Wait, what? His exodus? We know what that means, right? Moses and Elijah were talking with Jesus about his crucifixion. That moment is associated with glory? That seems incongruent, doesn’t it? Yet, that is how glory is often used, especially in the Gospel of John where it repeatedly speaks of glory in such a way as Jesus did when he said, “The hour has come for the Son of Man to be glorified.” That clearly is not describing a beautiful or dazzling moment but a difficult one, his crucifixion.

Even Paul referenced glory in such a way. In 2nd Corinthians chapter 4, Paul talks about being persecuted, afflicted, struck down for his faithful actions, but then says, “our slight, momentary affliction is producing for us an eternal weight of glory.” That is an interesting phrase Paul uses, “weight of glory.” It relates to the third word used for glory in the Bible, khabod. This word is part of a name in the Bible, a name we probably recognize better from its use in the story, The Legend of Sleepy Hollow, Ichabod, as in Ichabod Crane. Ichabod means “without glory.” Khabod is another Hebrew word used for glory, that means “weight or heaviness.”

We will focus on khabod much more next Sunday, but I raise it now, because often we think of difficult, painful times as heavy ones. That’s often the way we speak when we are going through a tough time, we say, “This is just a heavy time right now.” Or, “I feel really heavy.” We even speak of carrying the weight of the world on our shoulders.

Why would the Bible use a word meaning “heavy” for glory? Because God’s greatest glory is sometimes revealed in the hardest experiences of life.

Last Sunday Pastor Jevon referenced the story of Moses asking to see God’s glory. He made that request at a very difficult time in his journey leading the Israelites. The complaints and criticisms of the people were becoming too much to bear. His own self-doubt about his leadership and not always feeling God’s presence was wearing him down. When life was heavy he asked for glory. And God said, “I will make all my goodness pass before you.”

Reflecting on this story Ruth Haley Barton says, “God’s goodness is his greatest glory and it is what we most need.” (Strengthening the Soul of Your Leadership, p161) When we are bearing heavy things, especially things that are the result doing what is loving, good and right, we need God’s goodness to bear us up, because some of God’s greatest glory is experienced through the hardest times. And when we experience God’s presence in such times the load is lightened.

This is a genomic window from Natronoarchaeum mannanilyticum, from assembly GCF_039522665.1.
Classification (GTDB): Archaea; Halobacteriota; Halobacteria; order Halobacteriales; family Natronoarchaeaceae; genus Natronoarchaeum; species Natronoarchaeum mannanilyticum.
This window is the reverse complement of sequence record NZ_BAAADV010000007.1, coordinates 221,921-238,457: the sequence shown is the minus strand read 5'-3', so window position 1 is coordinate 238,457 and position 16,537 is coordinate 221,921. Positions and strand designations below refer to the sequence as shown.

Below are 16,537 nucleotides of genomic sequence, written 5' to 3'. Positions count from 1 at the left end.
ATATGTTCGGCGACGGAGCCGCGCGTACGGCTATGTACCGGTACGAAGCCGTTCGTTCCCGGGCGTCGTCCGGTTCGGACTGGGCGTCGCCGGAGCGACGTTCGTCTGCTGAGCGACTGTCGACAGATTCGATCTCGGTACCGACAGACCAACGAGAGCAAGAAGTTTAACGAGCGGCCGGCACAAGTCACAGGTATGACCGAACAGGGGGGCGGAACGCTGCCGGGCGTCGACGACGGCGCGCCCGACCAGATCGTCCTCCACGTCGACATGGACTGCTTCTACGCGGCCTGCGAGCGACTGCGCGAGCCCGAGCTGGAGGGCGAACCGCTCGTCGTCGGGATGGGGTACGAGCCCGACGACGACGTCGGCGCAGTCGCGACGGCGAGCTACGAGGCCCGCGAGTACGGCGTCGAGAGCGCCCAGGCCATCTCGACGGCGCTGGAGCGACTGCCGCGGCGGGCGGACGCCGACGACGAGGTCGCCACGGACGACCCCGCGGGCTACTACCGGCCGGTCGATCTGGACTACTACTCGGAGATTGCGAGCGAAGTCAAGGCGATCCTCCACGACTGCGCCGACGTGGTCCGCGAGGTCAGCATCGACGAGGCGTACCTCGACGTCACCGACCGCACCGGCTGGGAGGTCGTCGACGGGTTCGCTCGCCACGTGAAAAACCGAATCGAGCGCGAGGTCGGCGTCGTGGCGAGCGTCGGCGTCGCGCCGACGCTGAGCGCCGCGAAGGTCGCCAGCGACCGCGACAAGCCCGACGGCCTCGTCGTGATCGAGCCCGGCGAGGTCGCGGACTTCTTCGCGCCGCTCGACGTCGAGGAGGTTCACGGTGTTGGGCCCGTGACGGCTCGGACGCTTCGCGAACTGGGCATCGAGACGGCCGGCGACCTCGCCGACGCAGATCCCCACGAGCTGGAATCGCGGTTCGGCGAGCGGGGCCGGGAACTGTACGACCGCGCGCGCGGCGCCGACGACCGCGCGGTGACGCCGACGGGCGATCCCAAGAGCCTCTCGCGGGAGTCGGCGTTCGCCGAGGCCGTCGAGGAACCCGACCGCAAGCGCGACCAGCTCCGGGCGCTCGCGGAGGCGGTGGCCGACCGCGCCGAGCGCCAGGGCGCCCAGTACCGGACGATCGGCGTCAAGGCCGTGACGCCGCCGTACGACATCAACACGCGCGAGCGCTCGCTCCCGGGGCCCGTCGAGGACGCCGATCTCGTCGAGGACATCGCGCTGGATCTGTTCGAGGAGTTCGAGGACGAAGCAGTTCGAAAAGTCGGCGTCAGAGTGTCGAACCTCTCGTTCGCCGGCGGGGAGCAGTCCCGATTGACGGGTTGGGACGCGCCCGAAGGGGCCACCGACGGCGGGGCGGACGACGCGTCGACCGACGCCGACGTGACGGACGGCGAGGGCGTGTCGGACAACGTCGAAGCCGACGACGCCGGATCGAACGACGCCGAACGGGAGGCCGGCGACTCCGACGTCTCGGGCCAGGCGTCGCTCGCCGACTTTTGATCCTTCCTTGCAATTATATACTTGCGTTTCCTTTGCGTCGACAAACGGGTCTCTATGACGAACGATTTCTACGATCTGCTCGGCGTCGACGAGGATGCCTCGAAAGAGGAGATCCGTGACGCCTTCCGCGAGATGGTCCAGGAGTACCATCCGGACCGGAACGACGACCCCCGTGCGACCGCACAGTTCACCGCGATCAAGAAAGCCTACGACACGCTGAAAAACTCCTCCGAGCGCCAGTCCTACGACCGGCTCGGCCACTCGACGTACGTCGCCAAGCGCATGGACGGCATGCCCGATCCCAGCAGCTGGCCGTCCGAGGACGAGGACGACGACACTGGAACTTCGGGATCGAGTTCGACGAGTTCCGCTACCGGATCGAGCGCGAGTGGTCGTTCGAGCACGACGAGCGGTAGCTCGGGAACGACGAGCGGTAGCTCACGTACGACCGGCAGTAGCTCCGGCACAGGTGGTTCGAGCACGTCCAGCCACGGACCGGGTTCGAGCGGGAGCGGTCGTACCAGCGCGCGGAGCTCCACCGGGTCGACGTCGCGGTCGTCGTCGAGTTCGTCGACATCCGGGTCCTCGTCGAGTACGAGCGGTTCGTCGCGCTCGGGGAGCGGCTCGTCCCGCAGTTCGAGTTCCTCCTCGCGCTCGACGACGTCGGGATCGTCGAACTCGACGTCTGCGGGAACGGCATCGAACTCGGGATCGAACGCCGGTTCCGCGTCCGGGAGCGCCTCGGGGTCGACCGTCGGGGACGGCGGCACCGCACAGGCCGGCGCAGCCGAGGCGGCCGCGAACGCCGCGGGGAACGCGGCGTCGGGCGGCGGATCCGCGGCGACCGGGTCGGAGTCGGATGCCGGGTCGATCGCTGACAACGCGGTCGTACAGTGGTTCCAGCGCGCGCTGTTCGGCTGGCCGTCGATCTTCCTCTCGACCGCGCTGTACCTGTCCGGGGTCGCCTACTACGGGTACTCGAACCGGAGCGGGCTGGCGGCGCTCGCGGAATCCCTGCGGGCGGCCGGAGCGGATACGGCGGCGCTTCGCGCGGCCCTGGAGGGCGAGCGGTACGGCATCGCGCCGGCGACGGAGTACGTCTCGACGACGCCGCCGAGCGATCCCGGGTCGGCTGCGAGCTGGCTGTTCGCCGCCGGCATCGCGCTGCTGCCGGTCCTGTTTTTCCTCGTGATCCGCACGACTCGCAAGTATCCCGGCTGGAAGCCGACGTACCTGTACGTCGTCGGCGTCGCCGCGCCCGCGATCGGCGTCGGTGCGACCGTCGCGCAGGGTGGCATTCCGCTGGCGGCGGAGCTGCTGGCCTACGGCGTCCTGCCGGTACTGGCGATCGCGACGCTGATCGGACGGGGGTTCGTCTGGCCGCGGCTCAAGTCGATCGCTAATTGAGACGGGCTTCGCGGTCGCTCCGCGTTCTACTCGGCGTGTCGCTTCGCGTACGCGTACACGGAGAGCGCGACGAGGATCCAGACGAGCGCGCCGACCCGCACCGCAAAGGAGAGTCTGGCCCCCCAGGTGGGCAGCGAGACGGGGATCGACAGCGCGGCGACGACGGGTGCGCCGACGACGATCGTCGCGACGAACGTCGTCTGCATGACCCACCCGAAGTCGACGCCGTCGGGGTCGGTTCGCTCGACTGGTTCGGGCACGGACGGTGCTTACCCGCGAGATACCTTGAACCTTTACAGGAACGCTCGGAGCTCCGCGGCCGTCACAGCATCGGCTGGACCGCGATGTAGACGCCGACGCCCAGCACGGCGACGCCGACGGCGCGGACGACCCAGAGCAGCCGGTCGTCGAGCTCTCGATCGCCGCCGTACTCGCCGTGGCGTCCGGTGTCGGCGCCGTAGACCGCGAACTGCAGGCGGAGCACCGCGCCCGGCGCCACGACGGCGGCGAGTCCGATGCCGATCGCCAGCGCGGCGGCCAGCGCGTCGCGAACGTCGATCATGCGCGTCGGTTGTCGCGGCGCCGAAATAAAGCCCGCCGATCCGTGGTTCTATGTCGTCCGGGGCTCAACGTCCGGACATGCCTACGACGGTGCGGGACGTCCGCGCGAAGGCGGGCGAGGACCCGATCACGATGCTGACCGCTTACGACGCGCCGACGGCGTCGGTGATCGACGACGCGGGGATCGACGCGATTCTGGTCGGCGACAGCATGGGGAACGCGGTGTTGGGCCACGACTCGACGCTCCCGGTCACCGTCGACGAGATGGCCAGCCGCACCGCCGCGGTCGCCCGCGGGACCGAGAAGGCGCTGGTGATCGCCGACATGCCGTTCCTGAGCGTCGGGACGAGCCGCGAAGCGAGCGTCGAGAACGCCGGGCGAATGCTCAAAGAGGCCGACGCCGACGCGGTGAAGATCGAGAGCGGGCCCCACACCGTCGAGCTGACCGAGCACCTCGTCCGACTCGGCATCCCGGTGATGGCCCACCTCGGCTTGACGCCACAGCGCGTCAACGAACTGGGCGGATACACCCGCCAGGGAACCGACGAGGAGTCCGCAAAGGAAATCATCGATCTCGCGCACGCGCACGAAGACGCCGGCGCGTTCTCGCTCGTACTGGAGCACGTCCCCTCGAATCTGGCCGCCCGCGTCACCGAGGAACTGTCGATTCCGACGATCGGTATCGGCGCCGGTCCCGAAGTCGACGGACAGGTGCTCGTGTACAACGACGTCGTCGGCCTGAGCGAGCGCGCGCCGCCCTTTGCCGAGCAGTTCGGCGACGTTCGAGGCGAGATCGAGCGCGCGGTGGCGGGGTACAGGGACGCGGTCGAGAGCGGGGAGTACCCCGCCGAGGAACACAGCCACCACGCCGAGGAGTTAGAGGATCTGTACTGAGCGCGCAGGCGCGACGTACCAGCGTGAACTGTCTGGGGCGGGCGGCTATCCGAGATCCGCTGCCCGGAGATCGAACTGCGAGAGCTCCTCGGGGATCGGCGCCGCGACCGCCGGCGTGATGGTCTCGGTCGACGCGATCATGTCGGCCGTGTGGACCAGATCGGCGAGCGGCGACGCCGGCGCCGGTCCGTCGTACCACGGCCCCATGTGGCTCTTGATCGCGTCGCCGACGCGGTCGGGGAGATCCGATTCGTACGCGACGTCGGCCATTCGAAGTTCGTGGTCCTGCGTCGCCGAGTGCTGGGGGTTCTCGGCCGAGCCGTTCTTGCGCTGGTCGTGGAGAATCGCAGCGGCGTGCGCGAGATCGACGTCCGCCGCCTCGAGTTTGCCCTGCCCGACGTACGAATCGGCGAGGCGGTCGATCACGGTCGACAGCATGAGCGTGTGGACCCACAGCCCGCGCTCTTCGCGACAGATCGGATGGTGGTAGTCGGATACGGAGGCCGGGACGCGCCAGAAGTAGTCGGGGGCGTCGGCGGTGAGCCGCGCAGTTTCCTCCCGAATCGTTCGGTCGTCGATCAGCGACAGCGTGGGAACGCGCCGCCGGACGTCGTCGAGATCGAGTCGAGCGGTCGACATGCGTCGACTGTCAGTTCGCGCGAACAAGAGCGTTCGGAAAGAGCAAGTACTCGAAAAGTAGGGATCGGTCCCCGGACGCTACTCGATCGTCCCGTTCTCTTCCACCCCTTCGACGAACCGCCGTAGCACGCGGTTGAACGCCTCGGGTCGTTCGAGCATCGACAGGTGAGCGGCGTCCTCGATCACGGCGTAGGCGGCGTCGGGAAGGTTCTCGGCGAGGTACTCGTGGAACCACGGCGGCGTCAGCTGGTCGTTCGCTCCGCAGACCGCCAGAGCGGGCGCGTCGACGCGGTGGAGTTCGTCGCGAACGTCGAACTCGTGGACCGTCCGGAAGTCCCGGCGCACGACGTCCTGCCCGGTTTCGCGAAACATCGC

Sometimes what we need is not peace, but glory.

When life is heavy upon us it is so easy for our prayer to become, “Lord, take this heaviness away. Bring me to a place of glory that is dazzling.” But to remove the heaviness may be to remove the glory. Perhaps our prayer should be: “Lord, help me see your glory in this place where I am.”

Is that a prayer that would help anyone today? Maybe you are serving as a caretaker for someone; having to focus not on your needs but the needs of another, and its hard. It is heavy. But there is glory in that.

Maybe your work is hard. You are a teacher, a health care professional, a public servant and life is just hard at the moment. Much is expected. The physical rewards are reduced. But your work is helping people. There is glory in it.

Maybe you are trying to provide for your family and it just feels uphill all the time. It seems there is more against you than for you, but what you are doing is providing hope. You want it to be easier, but there is glory in what you do.

Sometimes what we need is not peace, but glory.

This is the message of Christmas. Christ was born not in a place of worldly glory, not in a palace, not in a shiny cradle, but in a stable. I know we glamourize it today. We have tenderized the stable into a sweet place, but the first readers of scripture would have gotten the message. A stable isn’t glorious. This will be a savior who brings glory to places that don’t appear dazzling.